LUANDA (Reuters) - Pope Benedict, at the end of his first trip to Africa as pontiff, urged the leaders of a continent afflicted by poverty and corruption to put the interests of their people first.
Standing beside Angolan President Jose Eduardo dos Santos, long-serving leader of one of Africa’s richest countries, the pope said: “Our hearts cannot find peace while there are still brothers and sisters who suffer from lack of food, work, shelter or other fundamental goods.
“If I may be permitted to make one last appeal. I would ask that the just realization of the fundamental aspirations of the most needy peoples should be the principal concern of those in public office,” he said.
“Since their intention, I am sure, is to carry out the mission they have received not for themselves but for the sake of the common good,” he added, before boarding an Alitalia jet back to Rome.
The need to end corruption and share the wealth has been a recurring theme in the pope’s trip to Africa, which started last Tuesday in Cameroon and climaxed on Sunday with an open-air mass in the Angolan capital Luanda attended by a million people.
Many African countries, like Angola and Cameroon, are rich in natural resources but the majority of the population lives in poverty. Critics say senior officials use these resources to enrich themselves.
But the pope said the revenues obtained by the sale of these resources should be used to improve the lives of the people instead.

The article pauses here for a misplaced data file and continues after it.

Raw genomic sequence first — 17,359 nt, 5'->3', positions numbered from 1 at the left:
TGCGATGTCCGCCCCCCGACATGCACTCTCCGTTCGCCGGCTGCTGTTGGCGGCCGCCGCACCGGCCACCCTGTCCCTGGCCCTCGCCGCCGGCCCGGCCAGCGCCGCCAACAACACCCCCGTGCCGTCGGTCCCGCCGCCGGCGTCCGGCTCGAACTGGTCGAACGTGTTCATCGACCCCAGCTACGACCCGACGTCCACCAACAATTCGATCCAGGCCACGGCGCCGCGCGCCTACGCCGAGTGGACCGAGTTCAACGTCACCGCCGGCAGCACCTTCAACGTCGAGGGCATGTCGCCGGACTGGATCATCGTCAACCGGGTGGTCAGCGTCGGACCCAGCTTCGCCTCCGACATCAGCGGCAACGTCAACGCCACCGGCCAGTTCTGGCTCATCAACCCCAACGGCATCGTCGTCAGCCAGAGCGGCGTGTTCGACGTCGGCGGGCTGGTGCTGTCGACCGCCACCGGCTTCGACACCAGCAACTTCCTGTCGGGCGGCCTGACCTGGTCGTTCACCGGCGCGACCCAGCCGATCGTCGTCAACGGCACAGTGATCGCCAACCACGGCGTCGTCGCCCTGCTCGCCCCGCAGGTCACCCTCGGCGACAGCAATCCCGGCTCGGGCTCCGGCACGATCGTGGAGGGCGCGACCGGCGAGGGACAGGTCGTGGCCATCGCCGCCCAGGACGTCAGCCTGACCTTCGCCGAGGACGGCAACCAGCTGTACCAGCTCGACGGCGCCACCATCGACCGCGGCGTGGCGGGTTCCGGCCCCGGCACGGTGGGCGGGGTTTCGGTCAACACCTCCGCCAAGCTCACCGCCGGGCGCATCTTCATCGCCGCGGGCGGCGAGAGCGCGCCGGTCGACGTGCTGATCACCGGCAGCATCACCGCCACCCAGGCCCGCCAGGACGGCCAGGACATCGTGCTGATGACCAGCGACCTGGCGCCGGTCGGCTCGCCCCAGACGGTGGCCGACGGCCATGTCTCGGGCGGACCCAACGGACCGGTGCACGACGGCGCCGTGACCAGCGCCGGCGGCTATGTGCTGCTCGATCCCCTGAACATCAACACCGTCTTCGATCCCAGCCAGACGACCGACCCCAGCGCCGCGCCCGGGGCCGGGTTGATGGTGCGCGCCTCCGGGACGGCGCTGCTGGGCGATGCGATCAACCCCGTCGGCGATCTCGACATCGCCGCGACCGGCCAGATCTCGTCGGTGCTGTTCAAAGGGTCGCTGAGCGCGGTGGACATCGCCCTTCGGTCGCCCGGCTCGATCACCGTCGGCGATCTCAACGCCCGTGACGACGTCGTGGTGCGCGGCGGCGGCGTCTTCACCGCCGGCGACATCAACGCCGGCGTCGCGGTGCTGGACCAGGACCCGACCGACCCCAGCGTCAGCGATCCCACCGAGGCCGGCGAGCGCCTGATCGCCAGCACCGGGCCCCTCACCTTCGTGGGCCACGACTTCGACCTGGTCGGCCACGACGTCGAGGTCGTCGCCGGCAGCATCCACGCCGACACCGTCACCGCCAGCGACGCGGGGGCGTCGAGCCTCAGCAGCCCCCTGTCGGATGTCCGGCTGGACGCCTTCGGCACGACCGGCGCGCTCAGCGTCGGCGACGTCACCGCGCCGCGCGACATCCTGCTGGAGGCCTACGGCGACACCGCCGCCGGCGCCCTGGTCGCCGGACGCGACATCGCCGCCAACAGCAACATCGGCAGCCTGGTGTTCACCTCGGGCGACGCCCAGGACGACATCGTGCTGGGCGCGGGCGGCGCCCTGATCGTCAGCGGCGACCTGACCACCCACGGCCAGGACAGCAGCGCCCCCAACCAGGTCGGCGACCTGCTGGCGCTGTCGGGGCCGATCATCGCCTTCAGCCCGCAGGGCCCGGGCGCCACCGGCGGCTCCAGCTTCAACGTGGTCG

“The first challenge to be overcome is that of building solidarity between generations ... which should lead to an ever more equitable sharing of earth’s resources among people.”
The pope ended his speech expressing concern for the safety of countless refugees who have fled conflict-ridden countries in Africa, which has the world’s fastest growing Catholic population.
“I ask God to grant his protection and assistance to the countless refugees who have fled their country and are now at large, waiting to be able to return home,” he said.
Large numbers of refugees have fled fighting in countries including the Democratic Republic of Congo, where the pope made a specific appeal for peace on Sunday.
The pope’s trip to Angola was marred by the death of two women in a stampede to enter the stadium in central Luanda several hours before he presided at a youth rally on Saturday.
Angola’s government has invested billions of dollars to rebuild the oil-and-diamond rich nation after a 1975-2002 civil war, but it still ranks 158 out of 180 nations on Transparency International’s 2008 Corruption Perceptions Index.
Additional reporting by Philip Pullella; Editing by Charles Dick